Interview with Jun Yasumoto
Interview with Jun Yasumoto, Japanese and French industrial designer living and working in Paris.
TB: Hello Jun, how are you?
JY: I am fine thanks.
TB: Can you introduce yourself?
JY: I am a Japanese and French industrial designer living and working in Paris. I have been working for Jasper Morrison since 2002, and at the same time, I developed my own practice by working for my own clients.
TB: How did you start? What is your philosophy?
JY: I grew up in the 80’s in Tokyo, during Japan’s most prosperous times, and I was very receptive and fascinated by all these new products and cars that I was constantly exposed to. There were all these nice things from Sony, Yamaha, Canon, etc., which looked very exciting to me and I quickly understood I wanted to create such objects. At 18 years old, I moved to Paris to study design at ENSCI – Les Ateliers in Paris. After graduating I started working in Jasper’s office in Paris, where I mainly have been working on furniture projects. One of the things I learnt there and which is central for my approach to design is that an object, and more specifically a piece of furniture, should have a presence, a character. Nowadays everyone wants to design simple things, but what’s difficult is to give a character to a shape. There are many recipes for designing a simple object, but there are none to give it a presence.
TB: Would you like to talk about one of your recent projects?
JY: I recently presented during the last Salone in Milan a family of shelves and consoles called Piani, which I designed for Fucina, a small high-end steel furniture company from the Brianza area. For me it has been the perfect example of a fluid and fruitful collaboration with a manufacturer. Sometimes, the design process happens to be very enjoyable, with immediate understanding from both sides, and things seem to roll out quite naturally. Here I would put this mostly on art director Maddalena Casadei and Fucina’s owner Mr.Lidi’s credit. On top of it, the pieces that Fucina produced had a manufacturing quality that I had never seen before for steel. What’s actually pleasing is that when a collaboration is that fluid and enjoyable, it often translates into the object’s general expression.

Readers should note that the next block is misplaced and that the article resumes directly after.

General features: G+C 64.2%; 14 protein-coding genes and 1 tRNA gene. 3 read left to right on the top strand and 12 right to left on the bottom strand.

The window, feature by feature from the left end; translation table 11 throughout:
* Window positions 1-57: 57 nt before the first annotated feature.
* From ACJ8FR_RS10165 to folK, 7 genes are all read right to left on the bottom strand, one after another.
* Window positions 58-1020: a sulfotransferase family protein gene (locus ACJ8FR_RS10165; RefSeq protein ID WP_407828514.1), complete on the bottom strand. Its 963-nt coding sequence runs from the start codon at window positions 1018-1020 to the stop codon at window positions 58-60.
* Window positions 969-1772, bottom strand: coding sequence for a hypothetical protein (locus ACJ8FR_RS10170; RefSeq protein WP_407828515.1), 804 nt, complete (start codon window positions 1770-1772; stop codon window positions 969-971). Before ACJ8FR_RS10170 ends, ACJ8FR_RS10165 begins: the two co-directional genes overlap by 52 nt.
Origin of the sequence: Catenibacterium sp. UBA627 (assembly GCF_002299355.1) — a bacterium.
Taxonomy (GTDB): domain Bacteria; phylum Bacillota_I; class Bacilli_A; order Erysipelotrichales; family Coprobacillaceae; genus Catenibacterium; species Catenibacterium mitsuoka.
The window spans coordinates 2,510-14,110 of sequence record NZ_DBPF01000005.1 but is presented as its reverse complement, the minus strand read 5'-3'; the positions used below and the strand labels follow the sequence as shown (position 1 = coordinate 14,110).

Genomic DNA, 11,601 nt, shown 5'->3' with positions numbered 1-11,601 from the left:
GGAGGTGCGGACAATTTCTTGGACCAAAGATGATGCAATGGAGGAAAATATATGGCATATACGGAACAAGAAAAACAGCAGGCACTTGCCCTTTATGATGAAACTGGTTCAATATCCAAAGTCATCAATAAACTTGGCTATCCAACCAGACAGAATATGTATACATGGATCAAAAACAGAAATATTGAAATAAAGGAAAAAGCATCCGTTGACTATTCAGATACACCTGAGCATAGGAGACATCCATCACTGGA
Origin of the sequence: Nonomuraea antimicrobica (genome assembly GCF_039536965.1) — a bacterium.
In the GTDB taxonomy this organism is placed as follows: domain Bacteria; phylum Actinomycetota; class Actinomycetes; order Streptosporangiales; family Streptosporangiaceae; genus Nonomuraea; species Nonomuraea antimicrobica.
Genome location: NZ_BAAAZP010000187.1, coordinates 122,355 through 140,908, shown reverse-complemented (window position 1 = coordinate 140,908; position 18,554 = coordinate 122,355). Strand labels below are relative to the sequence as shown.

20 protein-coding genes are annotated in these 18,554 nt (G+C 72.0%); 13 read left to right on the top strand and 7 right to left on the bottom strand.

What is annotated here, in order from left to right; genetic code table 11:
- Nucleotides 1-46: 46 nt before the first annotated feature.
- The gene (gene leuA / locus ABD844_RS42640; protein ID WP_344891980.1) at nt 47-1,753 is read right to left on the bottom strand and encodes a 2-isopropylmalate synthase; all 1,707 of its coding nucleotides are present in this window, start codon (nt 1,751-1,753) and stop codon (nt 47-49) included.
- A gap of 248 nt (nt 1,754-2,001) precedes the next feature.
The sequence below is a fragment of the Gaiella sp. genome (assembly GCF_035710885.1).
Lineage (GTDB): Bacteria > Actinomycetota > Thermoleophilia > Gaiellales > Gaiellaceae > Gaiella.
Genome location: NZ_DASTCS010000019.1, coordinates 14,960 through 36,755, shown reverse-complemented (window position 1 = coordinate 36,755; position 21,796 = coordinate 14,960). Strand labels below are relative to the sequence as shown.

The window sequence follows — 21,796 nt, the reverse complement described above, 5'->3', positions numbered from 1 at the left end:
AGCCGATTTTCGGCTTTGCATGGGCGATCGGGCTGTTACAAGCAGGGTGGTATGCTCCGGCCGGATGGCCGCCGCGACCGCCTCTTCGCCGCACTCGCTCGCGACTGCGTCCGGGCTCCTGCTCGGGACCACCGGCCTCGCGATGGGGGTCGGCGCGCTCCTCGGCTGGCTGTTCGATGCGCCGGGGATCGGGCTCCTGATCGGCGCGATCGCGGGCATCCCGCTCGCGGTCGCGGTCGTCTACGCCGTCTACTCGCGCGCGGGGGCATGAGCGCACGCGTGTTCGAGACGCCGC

TB: What is the major challenge while designing and creating a new product?
JY: I would say that despite the fact that there is a lot of work and efforts put into the design process of a product, I always try to make sure that this tension is not perceptible at the end. Being able to have enough distance with the object you design while you are working on details that are sometimes below the millimeter scale is a crucial point. To contain a lot of attention and work within a relaxed looking object is what I try to aim for.
TB: Do your French and Japanese cultures influence your work?
JY: I guess it does, but I grew up in a very good mix of the 2 cultures, so when I design something I never think « this is coming from my French (or Japanese) side ». Usually I notice those eventual influences afterwards, when I have the product sitting in front of me. But now that I talk about it, I wonder if Italy hasn’t got an even stronger influence on me!
TB: What are your biggest influences in design?
JY: Jasper Morrison is beyond an influence for me. I learnt pretty much everything about designing furniture at his contact, and observing the way he works helped me building my own approach of the profession. Then I would say it’s a mix of a lot of things, random objects or images I come across in my daily life, Vico Magistretti’s lighthearted approach, Danish furniture from the 20th century, some childhood design fantasies such as Marcello Gandini’s cars, etc.